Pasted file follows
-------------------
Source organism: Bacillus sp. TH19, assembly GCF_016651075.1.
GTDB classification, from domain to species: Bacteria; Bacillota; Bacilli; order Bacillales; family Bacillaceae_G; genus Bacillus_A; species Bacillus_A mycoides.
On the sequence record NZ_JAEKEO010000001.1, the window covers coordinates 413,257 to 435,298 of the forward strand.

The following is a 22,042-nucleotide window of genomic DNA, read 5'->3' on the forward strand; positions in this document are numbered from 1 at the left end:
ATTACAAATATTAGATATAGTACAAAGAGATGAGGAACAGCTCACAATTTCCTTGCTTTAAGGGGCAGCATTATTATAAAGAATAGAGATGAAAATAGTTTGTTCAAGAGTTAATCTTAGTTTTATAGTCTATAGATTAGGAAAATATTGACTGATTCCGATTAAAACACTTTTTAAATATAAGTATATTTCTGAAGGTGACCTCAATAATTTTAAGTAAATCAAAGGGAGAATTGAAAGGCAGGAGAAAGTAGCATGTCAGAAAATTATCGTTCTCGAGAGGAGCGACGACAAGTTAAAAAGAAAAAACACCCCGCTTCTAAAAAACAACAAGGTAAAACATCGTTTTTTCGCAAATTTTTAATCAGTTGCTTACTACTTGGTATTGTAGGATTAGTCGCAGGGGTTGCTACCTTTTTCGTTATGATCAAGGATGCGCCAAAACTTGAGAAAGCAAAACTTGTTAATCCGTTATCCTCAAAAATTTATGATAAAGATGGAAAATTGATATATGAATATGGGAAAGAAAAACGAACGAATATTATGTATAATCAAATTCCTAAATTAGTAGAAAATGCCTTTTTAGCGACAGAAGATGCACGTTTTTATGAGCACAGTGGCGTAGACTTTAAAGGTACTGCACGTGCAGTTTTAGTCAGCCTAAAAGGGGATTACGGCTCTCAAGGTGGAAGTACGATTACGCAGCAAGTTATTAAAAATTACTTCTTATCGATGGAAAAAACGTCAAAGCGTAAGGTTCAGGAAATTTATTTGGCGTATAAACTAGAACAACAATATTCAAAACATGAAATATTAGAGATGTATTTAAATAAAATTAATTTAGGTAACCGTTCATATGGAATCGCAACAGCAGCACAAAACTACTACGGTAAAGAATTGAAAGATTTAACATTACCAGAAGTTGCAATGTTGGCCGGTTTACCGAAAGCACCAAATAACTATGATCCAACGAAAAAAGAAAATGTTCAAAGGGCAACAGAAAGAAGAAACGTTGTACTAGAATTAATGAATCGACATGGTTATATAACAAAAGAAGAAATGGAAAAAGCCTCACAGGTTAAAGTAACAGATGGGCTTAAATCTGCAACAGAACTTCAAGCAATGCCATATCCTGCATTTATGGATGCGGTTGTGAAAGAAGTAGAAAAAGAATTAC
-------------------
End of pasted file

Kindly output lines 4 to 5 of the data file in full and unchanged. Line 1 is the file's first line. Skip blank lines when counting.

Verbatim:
The following is a 22,042-nucleotide window of genomic DNA, read 5'->3' on the forward strand; positions in this document are numbered from 1 at the left end:
ATTACAAATATTAGATATAGTACAAAGAGATGAGGAACAGCTCACAATTTCCTTGCTTTAAGGGGCAGCATTATTATAAAGAATAGAGATGAAAATAGTTTGTTCAAGAGTTAATCTTAGTTTTATAGTCTATAGATTAGGAAAATATTGACTGATTCCGATTAAAACACTTTTTAAATATAAGTATATTTCTGAAGGTGACCTCAATAATTTTAAGTAAATCAAAGGGAGAATTGAAAGGCAGGAGAAAGTAGCATGTCAGAAAATTATCGTTCTCGAGAGGAGCGACGACAAGTTAAAAAGAAAAAACACCCCGCTTCTAAAAAACAACAAGGTAAAACATCGTTTTTTCGCAAATTTTTAATCAGTTGCTTACTACTTGGTATTGTAGGATTAGTCGCAGGGGTTGCTACCTTTTTCGTTATGATCAAGGATGCGCCAAAACTTGAGAAAGCAAAACTTGTTAATCCGTTATCCTCAAAAATTTATGATAAAGATGGAAAATTGATATATGAATATGGGAAAGAAAAACGAACGAATATTATGTATAATCAAATTCCTAAATTAGTAGAAAATGCCTTTTTAGCGACAGAAGATGCACGTTTTTATGAGCACAGTGGCGTAGACTTTAAAGGTACTGCACGTGCAGTTTTAGTCAGCCTAAAAGGGGATTACGGCTCTCAAGGTGGAAGTACGATTACGCAGCAAGTTATTAAAAATTACTTCTTATCGATGGAAAAAACGTCAAAGCGTAAGGTTCAGGAAATTTATTTGGCGTATAAACTAGAACAACAATATTCAAAACATGAAATATTAGAGATGTATTTAAATAAAATTAATTTAGGTAACCGTTCATATGGAATCGCAACAGCAGCACAAAACTACTACGGTAAAGAATTGAAAGATTTAACATTACCAGAAGTTGCAATGTTGGCCGGTTTACCGAAAGCACCAAATAACTATGATCCAACGAAAAAAGAAAATGTTCAAAGGGCAACAGAAAGAAGAAACGTTGTACTAGAATTAATGAATCGACATGGTTATATAACAAAAGAAGAAATGGAAAAAGCCTCACAGGTTAAAGTAACAGATGGGCTTAAATCTGCAACAGAACTTCAAGCAATGCCATATCCTGCATTTATGGATGCGGTTGTGAAAGAAGTAGAAAAAGAATTAC